Suffolk: Call to save water now as hosepipe ban comes into force

SUFFOLK: From tomorrow, a hosepipe ban will be put in place in the region for the first time in 20 years.

Two dry winters and more than 18 months of below-average rainfall has culminated in the driest six months since records began in 1921. Rivers, aquifers and reservoirs, including Alton Water, have been drained of precious supplies of water.

The ban has prompted the region’s largest water-saving drive, with consumers urged to take responsibility for reducing their own usage, and help share those dwindling supplies until the rain returns.

Although it is due to rain today with more showers expected next week, an Environment Agency spokeswoman said it would have to rain everyday for a month to make any slight difference.

Anglian Water has now launched its Drop 20 campaign, which explains simple, practical steps that people can take to reduce their daily personal use by 20 litres, from the current regional average of 145 litres per person, to 125 litres.

It is only a small amount – about two bucketfuls – but if every individual plays their part it could have a staggering combined impact by reducing the needs of the region by up to 10pc, or 120 million litres every day.

Peter Simpson, managing director of Anglian Water, said: “The fact is that it simply has not rained anywhere near enough.

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“Two dry winters have prevented rivers, reservoirs and aquifers from refilling with the water we treat and supply during the rest of the year, especially during the hotter months when demand rises.

“We cannot know how much rain the rest of the year will bring and that’s why we believe a domestic hosepipe ban now is the most sensible and responsible action to take to help safeguard customer supplies for this year, next year and beyond.”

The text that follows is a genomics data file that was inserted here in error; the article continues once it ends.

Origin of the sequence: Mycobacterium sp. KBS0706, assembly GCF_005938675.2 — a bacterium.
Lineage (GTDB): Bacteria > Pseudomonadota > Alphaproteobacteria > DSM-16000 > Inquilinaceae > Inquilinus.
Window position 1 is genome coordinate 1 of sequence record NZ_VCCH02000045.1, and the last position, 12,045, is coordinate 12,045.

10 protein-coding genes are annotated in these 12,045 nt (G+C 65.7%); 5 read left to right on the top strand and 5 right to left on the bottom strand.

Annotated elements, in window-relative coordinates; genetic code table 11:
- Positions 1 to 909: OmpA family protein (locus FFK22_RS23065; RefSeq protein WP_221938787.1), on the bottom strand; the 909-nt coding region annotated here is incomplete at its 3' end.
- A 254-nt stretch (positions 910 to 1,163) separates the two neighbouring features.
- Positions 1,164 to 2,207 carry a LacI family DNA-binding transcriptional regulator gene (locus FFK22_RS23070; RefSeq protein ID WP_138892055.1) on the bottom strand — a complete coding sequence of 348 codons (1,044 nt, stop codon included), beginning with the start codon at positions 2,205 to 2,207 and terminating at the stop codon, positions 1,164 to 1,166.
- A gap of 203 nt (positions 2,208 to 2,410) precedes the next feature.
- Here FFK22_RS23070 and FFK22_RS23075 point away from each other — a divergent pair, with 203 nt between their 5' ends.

He added: “We believe our customers understand the need for this restriction and will observe it, as well as doing what they can to save water in their daily lives.

“The water saved through the ban, through our own efforts and through the Drop 20 Campaign, will be water that’s available for us in the months to come.

“It will also take some of the pressure off the environment we get our water from – the region’s rivers and wetlands and the wildlife that relies on them.

“We know some of our customers will find this ban difficult and we are very grateful for their co-operation. The last thing we want to do is impose restrictions but the drought is too serious to ignore.”

Simple advice on saving water in the home and garden includes washing dishes by hand rather than using a dishwasher (saving 15 litres), spending two minutes less in the shower (saving 16 litres) or using a water butt to recycle rain to water your garden (saving 200 litres).

Household and garden water-saving kits will also be available through the Anglian Water website.

Breaching a hosepipe ban is an offence under the Water Industry Act and can carry a fine of up to �1,000.

Anglian Water spokesman Antony Innes said: “If someone does see their neighbour using a hosepipe, and if they have a good relationship with them, they should just have that conversation with them to ask if they are aware of the ban.

“If our staff see someone doing it, they will act exactly the same way.

“We are not looking to catch people out. We want to work with our customers, because we are all in this together.”

The Environment Agency is anticipating “a severe drought in spring and summer” in East Anglia. Only a prolonged, widespread deluge of above-average rain will replenish groundwater and reservoir supplies, but the Met Office has warned the chances of that are “very low in the forecast”.

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